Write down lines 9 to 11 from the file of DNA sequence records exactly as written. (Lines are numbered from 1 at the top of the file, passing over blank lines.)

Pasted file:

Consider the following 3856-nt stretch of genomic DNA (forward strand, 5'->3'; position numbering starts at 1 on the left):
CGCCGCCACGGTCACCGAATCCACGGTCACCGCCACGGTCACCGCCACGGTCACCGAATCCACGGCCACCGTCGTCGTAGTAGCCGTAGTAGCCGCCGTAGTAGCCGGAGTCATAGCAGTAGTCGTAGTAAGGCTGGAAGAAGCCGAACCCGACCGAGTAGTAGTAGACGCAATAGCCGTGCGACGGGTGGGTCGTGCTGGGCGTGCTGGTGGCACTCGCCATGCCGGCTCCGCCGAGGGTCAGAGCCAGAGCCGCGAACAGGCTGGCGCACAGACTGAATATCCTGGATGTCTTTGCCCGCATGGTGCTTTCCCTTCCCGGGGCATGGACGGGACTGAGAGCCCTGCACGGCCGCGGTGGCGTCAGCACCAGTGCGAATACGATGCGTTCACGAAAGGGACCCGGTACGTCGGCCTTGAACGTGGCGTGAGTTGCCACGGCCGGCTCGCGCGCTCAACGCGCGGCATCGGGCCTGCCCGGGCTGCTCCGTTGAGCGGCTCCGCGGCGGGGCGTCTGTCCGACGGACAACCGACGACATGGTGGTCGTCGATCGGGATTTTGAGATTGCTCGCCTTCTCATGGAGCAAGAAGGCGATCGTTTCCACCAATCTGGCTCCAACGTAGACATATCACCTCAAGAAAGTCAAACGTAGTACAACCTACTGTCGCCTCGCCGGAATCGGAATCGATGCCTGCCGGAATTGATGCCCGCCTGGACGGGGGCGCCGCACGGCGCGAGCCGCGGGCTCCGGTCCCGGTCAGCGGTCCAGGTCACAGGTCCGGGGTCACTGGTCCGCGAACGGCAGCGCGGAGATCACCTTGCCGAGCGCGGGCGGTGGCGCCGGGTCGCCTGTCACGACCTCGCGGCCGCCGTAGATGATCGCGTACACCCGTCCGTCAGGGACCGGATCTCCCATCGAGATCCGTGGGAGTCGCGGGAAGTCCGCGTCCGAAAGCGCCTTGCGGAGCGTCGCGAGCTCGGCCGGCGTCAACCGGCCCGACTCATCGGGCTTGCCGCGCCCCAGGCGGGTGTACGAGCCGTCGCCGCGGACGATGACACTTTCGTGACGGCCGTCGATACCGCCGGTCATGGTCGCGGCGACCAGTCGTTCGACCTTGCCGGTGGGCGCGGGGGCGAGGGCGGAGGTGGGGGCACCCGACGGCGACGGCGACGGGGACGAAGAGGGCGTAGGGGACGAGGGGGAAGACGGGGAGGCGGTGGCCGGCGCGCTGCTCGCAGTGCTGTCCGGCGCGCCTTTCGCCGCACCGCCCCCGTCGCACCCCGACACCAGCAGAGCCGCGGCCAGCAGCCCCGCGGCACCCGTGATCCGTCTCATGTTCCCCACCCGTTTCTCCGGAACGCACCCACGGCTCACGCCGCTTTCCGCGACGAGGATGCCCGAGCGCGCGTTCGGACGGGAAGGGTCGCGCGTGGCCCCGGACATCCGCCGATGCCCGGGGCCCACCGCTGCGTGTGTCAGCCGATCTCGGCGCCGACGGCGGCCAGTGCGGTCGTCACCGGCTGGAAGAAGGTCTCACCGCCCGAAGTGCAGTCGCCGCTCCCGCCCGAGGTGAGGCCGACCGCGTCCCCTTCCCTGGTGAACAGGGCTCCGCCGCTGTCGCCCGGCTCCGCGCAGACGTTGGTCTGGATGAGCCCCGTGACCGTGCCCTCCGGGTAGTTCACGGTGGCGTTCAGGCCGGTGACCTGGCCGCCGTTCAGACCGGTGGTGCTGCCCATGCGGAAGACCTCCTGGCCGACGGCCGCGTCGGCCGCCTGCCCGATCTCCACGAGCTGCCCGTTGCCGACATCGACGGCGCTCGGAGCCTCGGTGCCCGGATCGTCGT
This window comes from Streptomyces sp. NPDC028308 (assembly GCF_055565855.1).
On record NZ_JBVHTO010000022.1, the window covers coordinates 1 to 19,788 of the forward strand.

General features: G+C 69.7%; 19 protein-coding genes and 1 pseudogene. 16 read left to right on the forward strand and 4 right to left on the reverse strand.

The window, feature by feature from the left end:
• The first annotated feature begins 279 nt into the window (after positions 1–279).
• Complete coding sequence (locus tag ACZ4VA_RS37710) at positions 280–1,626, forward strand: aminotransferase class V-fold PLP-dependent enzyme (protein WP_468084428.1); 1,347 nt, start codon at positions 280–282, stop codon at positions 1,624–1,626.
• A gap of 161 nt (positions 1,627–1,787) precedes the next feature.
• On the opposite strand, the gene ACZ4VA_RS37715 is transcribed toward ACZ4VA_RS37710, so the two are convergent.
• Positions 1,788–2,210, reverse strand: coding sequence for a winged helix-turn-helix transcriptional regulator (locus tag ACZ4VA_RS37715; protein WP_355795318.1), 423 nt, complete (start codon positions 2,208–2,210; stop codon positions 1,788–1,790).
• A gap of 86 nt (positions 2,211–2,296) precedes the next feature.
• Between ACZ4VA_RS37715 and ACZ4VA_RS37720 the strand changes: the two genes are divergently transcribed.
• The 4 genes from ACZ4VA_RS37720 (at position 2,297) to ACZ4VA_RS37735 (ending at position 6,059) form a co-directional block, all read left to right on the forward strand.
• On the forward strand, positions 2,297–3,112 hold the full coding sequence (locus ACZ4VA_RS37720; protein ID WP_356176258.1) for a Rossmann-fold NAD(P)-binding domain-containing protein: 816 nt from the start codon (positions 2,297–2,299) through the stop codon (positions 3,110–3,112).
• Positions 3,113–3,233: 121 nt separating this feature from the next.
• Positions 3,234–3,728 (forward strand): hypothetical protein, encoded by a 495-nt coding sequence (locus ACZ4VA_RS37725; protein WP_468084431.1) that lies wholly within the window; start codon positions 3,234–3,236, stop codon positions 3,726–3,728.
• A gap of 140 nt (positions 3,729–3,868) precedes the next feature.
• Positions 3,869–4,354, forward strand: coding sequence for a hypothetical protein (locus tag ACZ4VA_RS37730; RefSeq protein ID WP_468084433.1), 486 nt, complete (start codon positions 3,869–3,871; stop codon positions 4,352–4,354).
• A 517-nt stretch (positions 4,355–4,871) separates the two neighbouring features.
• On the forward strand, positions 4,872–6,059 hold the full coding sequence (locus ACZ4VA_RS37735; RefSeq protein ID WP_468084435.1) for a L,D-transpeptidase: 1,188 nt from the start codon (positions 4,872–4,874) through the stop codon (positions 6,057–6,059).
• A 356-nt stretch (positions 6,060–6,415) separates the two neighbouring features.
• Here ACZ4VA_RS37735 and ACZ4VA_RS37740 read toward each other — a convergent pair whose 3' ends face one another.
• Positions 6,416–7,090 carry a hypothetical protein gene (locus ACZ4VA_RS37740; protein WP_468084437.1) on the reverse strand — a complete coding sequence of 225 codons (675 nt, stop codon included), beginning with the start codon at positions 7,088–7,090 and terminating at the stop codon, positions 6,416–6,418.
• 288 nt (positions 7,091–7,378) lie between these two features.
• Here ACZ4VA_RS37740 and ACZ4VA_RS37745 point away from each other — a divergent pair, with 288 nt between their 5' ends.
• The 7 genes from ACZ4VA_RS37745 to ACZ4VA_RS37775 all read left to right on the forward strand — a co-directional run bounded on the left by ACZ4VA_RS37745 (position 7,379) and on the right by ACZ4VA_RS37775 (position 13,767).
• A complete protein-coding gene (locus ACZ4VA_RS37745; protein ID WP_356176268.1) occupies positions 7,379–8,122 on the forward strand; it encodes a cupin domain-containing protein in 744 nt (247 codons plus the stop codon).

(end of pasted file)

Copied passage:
• A gap of 161 nt (positions 1,627–1,787) precedes the next feature.
• On the opposite strand, the gene ACZ4VA_RS37715 is transcribed toward ACZ4VA_RS37710, so the two are convergent.
• Positions 1,788–2,210, reverse strand: coding sequence for a winged helix-turn-helix transcriptional regulator (locus tag ACZ4VA_RS37715; protein WP_355795318.1), 423 nt, complete (start codon positions 2,208–2,210; stop codon positions 1,788–1,790).